Barely a month after his record-breaking "Randslide" victory in Kentucky's Republican Senate Primary, Rand Paul came to Washington DC for a fundraiser with his father, Congressman Ron Paul and Senator Jim Bunning, the man whose U.S. Senate seat Paul would be vying for in November's general election.
As a Rand Paul supporter and a summer intern for a youth leadership organization in our nation's capital, I had the opportunity to attend the event- in fact I'm the "long-haired intern" Dave Weigel reported seeing at the event just a day before resigning his position at The Washington Post (though here I have to disclose that Mr. Weigel did slightly embellish my words to Senator Bunning when I shook his hand at the event).
The big scandal at the time was Rand Paul's acceptance of donations from certain Republican Party Senators, for which his detractors accused him of contradicting his earlier position of refusing to accept money from any Senator who voted for the TARP bailouts during the hard-fought Republican Primary against establishment favorite Trey Grayson.
Some cheered the reversal as a necessary movement "toward the center", while others sneered that the Tea Party candidate from Bowling Green wasn't so pure or principled after all. At the event, Paul explained to reporters that his opposition to the bailouts was a major area of difference between him and his primary opponent.
The Tea Party candidate wouldn't accept donations from TARP-voting Senators because that's where the line was drawn between him and Trey Grayson, who was anointed for Bunning's seat by seventeen TARP-supporting Republican Senators. But for better or worse, after a primary is over, the line is drawn between the Republican and the Democrat.
During the primary, what motive could the Republican Senators have had in supporting Trey Grayson, other than selecting the person they most-wanted to take their retiring colleague's place? During the primary, their support was telling. It told Kentucky voters how they could expect Grayson to vote. But during the general election, all it tells us is that the Republicans want to keep the seat in their party.
Now The New York Times is calling it time for Rand Paul to temper his message, but I think Paul would disagree. Back in June pundits were saying the same thing. It's a pretty standard equation they've contrived from the myopic left-right partisan dichotomy: be extreme- whatever that means- during the primary, and then be more moderate to win the general election.
At the fundraiser back in June, Rand Paul openly shared the secret to his success: his campaign featured specific policy proposals that most Americans in both parties have wanted for years, if not decades now, and that politicians have been promising- and not delivering- for just as long.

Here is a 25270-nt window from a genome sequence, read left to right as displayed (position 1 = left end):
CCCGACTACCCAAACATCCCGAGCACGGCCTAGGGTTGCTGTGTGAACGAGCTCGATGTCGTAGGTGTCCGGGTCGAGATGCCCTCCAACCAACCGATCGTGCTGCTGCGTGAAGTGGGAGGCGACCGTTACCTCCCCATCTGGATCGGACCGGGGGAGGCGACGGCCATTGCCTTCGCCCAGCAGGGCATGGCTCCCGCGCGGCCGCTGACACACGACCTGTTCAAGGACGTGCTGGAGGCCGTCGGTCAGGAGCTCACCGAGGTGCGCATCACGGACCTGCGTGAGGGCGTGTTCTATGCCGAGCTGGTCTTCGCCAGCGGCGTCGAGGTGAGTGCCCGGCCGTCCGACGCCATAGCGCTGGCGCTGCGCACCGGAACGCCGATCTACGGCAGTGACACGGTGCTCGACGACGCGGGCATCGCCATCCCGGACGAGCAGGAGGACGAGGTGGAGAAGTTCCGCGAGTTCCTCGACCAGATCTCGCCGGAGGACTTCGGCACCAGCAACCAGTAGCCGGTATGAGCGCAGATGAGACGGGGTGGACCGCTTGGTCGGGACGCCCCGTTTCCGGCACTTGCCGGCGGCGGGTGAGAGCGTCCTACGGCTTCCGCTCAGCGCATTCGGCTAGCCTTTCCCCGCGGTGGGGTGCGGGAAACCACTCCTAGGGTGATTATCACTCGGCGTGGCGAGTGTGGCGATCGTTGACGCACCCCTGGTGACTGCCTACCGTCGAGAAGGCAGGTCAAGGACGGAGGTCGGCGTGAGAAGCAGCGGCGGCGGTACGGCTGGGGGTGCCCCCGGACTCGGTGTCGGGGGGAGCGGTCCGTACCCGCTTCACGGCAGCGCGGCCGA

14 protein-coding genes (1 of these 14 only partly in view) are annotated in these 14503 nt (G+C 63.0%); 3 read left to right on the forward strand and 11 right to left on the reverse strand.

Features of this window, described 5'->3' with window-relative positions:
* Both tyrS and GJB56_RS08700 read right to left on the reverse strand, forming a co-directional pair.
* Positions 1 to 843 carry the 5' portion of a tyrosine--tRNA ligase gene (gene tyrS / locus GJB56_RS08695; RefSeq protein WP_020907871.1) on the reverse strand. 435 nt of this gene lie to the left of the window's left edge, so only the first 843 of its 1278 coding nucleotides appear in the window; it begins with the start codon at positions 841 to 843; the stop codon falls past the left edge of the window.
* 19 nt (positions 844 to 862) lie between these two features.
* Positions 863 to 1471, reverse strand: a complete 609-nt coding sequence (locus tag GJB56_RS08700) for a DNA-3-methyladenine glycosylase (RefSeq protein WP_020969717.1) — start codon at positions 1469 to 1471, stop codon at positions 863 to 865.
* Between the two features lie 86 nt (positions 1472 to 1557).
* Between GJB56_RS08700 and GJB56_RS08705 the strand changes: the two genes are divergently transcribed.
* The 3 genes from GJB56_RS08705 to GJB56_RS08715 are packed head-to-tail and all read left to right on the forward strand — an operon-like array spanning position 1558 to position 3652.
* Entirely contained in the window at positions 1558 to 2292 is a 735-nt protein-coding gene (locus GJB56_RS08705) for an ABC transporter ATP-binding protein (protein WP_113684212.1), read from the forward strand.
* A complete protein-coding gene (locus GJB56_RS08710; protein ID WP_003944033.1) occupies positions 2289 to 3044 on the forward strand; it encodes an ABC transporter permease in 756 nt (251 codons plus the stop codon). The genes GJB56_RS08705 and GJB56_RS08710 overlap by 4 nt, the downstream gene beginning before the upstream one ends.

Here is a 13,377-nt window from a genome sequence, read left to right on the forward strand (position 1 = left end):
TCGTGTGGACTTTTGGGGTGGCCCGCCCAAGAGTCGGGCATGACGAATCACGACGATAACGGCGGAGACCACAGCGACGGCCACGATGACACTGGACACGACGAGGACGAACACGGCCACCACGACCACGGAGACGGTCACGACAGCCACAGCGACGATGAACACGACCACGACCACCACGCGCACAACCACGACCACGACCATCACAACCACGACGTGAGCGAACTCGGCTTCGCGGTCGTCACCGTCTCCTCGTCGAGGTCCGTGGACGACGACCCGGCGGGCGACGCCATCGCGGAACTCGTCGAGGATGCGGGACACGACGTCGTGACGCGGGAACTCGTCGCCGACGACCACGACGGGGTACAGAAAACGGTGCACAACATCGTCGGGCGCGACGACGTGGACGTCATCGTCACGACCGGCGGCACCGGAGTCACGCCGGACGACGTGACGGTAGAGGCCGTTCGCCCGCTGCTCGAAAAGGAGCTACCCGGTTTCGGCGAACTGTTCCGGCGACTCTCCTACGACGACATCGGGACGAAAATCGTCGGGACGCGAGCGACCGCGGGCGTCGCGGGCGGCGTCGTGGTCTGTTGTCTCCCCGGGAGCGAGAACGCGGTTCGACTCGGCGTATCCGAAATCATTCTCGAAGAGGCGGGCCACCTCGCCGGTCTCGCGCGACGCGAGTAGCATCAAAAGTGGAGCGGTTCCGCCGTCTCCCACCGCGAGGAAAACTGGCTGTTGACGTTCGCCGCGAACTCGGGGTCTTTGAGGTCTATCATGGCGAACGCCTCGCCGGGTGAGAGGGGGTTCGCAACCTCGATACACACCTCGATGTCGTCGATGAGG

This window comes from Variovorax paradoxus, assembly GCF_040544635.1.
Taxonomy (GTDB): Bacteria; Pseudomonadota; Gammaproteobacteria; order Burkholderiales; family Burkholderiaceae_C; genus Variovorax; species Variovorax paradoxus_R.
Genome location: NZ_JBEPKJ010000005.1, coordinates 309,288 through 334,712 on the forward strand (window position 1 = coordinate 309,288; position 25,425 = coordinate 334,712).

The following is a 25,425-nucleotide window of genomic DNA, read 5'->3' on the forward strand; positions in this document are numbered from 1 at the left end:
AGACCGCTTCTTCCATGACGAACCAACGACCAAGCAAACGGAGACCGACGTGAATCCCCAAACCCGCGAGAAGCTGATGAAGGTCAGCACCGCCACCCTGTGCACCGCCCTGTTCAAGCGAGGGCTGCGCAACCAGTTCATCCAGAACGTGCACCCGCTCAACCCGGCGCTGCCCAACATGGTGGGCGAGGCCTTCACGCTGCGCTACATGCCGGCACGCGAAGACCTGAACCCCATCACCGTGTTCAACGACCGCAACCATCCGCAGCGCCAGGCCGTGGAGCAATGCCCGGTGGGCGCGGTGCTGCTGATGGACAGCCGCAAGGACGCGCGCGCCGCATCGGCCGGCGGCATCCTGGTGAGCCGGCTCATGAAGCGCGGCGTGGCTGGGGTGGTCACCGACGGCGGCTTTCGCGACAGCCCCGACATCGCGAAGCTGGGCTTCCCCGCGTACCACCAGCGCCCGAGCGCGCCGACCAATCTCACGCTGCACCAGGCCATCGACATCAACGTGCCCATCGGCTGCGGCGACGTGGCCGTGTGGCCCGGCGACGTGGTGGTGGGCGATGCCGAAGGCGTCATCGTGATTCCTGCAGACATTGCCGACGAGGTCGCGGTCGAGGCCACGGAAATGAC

There's nothing extreme, Rand argued, about balancing a budget and not spending more money than you have. That's not a partisan idea or even an ideological one. It just makes sense, it's just what we have to do, and it's what most Americans would like to see their government do. What's extreme- and positively toxic to our future prospects as a flourishing and stable country- is running a multi-trillion dollar deficit. Most people in both parties would agree to that.
It's not extreme to propose that our Congressmen should read bills before deciding if they should become laws. By requiring them to sign a statement on penalty of perjury that they have read and understood a bill before voting on it, and by requiring them to wait a day for every twenty pages in the bill, America might really end up having the most open and transparent Congress ever. In fact many Bush-era policies most-hated by Democrats, such the Patriot Act, may never have become law.
And what about those pesky bailouts that so energized Rand Paul's supporters and much of the grassroots activity in this country that we have come to know as the Tea Party? Is it extreme of Rand Paul to so boldly oppose the transfer of wealth from the working poor and middle class to irresponsible Wall Street capitalists? Should he "temper" his message by saying that once in a while it's okay to transfer just a few billion from poor families to rich banks?
It just might be the case here that Rand Paul's candidacy defies the traditional "logic" of political campaigning because his platform defies the partisan dichotomy and accompanying media spectacle that have distracted so many Americans from the fact that the things most of us want and most politicians promise never come to pass.
The cynical wisdom of The New York Times notwithstanding, it is not necessary for a politician to lie to us to get elected. Call it by whatever euphemism you will: tempering the message, moving toward the center, or being willing to compromise- in the end, the pundits are cynically advising our politicians to lie to us to get elected, only to lament that politicians are so crooked and that politics is such a dirty business.
What Rand Paul has shown us is that a politician will not falter, but instead benefit from a strong commitment to transparency, accountability, and fiscal responsibility in government.